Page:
TV & Radio
TV Review: Oil be damned, Dallas is not nearly as bad as you think
Reboots tend to be awful, but when the boot you are pulling on again is covered in oil and has a massive spur attached, our advice would have been to step away. Looks like we were wrong.
Undaunted by such steaming piles of rehashed shite like Melrose Place and The Bionic Woman, American broadcaster CBS looked at Dallas and, after a 21-year gap, decided to serve it up to us again.
As someone old enough to remember, just about, the original series from 1978 to 1991, my hopes were not high as I sat down to watch the first installment of the new version (TV3, 10pm). I had a 10-gallon hat full of abuse ready to fling at the screen but I swear on the grave of Miss Ellie, it really wasn’t that bad.
After a brief scene introducing us to the next generation of Ewings, the famous title sequence swung into action, with the same tune and shots of oil, cows, the Dallas Cowboys and gleaming Texas skyscrapers. You would want to be very hard of heart not to swept up by the nostalgia of it all.
Soon we were faced with Bobby Ewing (Patrick Duffy) romping around on a horse and then the first appearance of JR (Larry Hagman) himself. Mute in the first glimpse we get of him, JR was soon back on his feet and displaying his familiar charisma but this is a show with a focus on the young ‘uns.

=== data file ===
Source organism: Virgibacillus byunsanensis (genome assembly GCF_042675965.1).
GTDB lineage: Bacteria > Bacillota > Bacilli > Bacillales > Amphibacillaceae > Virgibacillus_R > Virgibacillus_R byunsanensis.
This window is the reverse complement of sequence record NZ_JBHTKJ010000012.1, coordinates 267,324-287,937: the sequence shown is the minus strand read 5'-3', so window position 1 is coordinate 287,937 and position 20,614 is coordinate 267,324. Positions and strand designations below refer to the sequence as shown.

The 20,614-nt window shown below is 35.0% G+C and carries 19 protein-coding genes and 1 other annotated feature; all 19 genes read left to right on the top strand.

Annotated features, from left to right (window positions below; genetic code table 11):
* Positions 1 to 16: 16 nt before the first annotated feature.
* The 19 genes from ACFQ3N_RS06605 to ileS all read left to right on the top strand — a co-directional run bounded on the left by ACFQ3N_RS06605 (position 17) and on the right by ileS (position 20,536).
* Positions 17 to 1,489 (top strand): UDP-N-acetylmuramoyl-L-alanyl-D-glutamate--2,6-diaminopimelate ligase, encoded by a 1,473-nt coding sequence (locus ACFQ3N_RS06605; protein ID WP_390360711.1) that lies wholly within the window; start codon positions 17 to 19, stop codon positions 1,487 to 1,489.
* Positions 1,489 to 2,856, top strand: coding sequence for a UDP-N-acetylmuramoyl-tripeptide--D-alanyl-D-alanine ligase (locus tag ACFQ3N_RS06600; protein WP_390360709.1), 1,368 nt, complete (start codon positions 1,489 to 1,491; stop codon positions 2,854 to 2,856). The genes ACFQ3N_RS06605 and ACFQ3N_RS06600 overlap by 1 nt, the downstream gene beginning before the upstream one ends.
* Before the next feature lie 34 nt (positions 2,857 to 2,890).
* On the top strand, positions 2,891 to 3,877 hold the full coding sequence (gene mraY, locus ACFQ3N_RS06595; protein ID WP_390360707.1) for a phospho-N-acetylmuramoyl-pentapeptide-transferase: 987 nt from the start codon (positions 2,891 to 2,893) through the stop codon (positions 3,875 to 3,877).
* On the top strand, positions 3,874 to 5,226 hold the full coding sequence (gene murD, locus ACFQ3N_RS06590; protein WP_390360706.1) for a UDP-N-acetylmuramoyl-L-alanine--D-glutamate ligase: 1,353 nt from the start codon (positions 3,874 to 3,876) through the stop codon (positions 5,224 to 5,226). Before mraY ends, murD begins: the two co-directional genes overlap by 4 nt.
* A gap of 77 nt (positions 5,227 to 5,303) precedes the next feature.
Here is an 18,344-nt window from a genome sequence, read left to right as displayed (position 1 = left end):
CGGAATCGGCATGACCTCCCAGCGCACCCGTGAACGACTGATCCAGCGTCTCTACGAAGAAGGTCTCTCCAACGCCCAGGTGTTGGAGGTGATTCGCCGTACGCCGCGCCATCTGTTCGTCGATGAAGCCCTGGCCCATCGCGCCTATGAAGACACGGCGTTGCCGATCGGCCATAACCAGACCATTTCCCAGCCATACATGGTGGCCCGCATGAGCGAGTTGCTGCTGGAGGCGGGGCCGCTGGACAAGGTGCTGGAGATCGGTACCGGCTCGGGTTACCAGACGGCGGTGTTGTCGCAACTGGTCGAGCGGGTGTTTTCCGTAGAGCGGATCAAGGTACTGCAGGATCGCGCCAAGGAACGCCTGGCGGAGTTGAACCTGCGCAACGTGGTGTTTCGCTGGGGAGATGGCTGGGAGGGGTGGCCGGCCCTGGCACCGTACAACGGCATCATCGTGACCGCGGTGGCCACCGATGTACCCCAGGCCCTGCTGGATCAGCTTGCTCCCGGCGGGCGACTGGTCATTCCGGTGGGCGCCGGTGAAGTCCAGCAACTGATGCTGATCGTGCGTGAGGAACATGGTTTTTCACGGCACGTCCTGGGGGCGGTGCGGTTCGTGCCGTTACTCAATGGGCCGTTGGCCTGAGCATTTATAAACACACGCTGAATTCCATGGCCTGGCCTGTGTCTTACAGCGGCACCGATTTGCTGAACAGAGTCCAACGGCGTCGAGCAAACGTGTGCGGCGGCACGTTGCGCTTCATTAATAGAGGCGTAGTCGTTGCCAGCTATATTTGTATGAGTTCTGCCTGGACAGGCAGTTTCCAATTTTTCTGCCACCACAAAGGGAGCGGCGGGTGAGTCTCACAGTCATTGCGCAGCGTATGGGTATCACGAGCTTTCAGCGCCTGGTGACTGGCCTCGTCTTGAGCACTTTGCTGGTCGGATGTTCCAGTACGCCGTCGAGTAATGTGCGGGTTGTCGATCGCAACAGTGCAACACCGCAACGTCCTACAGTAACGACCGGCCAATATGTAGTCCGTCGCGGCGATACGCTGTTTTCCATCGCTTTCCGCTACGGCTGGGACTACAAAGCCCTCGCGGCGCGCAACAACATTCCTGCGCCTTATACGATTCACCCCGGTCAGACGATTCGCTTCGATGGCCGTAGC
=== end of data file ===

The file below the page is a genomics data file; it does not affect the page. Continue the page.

Bobby’s son Christopher (Jesse Metcalfe) is some sort of new energy advocate, turning his back on the family business. JR’s son, John Ross, has just dug a massive hole in the Southfork lawn and he has only gone and struck black gold. Subtlety ‘aint this shows strong point but what’s the harm in that.
Before the end of proceedings we had an appearance from Sue Ellen (Linda Gray), whose face was, as always, a wonder to behold and while the show still had a few clunky lines, it made up for it in charm.
Whether the show will be able to charm us for an entire season remains to be seen. It clearly has to compete with the likes of Revenge for viewers, and that may be beyond it, but a hardcore of older fans, plus a smattering of new, should keep the show afloat.
Mad Men, which returned to RTE2 last night, it’s not. Not even close. But what it is a diverting hour of telly cheese. In its first incarnation, the world of Dallas seemed impossibly glamourous to Irish eyes. Since its demise we have seen enough snake-oil merchants to last us a lifetime. It’s good to have a bit of escapism again.